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in Table-case M in the Fourth Egyptian Room. In division 4 of the same case is a good collection of Coptic crosses, pendants with figures of St. George, etc., from Panopolis. Several very fine examples of linenwork from Coptic graves and churches will be found in Table-cases E and J in the Third Egyptian Room, and a handsome bier cloth in Wallcases 70 and 71, in the Second Egyptian Room.
Soon after the Arabs had conquered Egypt, they found it necessary to keep a strong garrison at Syene, the modern Aswân. In order to relieve the soldiers of the garrison from the duty of a pilgrimage to Mekkah, an order was issued from Fosțâț, the first Arab capital in Egypt, near Old Cairo, that a pilgrimage to Aswân counted as a pilgrimage to Mekkah; hence for some two or three hundred years Aswân was regarded as a holy place, and pious Muslims were brought there from all parts to be buried. A collection of gravestones inscribed in Kûfi, or Kufic, a form of Arabic writing, from the old Muhammadan cemetery at Aswân, is exhibited in the Second Northern Gallery (Wall-cases 52-54). The oldest example is that of Azhar, son of Abd as-Salâm, who died in the year of the Hejira 252 = A.D. 866.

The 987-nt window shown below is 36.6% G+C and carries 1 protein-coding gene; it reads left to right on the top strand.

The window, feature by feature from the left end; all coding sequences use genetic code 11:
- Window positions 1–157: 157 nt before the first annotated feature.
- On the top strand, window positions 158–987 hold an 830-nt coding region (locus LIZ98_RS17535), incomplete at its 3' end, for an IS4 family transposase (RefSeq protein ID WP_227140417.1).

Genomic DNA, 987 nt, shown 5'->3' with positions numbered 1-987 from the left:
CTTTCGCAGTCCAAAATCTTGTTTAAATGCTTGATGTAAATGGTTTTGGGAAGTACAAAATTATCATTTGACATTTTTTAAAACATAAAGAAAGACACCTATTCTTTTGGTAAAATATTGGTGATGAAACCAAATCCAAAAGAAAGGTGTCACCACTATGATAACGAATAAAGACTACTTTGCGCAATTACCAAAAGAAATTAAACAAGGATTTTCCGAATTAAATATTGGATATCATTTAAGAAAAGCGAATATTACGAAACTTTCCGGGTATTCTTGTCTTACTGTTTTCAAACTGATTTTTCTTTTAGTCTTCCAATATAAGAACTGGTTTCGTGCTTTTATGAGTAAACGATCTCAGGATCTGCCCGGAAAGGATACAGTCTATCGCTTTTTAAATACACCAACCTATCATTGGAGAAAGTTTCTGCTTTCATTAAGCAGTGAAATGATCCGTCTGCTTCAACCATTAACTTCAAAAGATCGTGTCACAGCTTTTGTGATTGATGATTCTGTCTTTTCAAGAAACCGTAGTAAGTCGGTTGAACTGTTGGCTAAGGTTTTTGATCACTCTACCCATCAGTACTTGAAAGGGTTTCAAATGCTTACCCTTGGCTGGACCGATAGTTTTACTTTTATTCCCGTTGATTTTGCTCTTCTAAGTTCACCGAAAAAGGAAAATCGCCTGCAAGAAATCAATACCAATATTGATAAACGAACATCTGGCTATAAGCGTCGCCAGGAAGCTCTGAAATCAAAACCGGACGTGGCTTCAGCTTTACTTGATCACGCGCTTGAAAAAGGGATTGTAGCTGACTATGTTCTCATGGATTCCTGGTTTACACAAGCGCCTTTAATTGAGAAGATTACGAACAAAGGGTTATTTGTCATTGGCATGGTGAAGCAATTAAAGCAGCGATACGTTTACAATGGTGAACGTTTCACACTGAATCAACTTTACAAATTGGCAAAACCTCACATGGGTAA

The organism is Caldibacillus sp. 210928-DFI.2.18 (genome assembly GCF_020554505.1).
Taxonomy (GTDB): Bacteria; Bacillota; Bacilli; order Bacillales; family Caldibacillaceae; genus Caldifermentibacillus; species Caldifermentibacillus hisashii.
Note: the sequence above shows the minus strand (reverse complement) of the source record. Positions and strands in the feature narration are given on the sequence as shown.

The Arab dynasties which ruled Egypt and the Sûdân between 656 and 1517 are as follows:
The Arab domination came to an end in 1517, when Selim, sultân of Turkey, conquered the country, and Egypt became a Turkish Province, or Pashalik.
1 The word Khalifa means
successor," i.e., of the Prophet. " slave."
Userkaf. Sahu-Rā. Neferårika-Rā. Shepseska-Rā. Khānefer-Rā. Useren-Rā An. Menkau-Heru. Tetka-Rā Assa. Unás.
Åntef, the Erpā.
B.C. 1350. Seti I Rameses II, B.C. 1330. Meren-Ptah. Amenmeses, B.C. 1250. Sa-Ptah. Seti II. Arsu, the Syrian.
Twenty-eighth Dynasty. Amyrtaios.
Alexander the Great.
Ptolemy VII. Nekht - Heru - heb
(Nekta- Ptolemy VIII. nebês).
Ptolemy IX. Tchehra (Teos)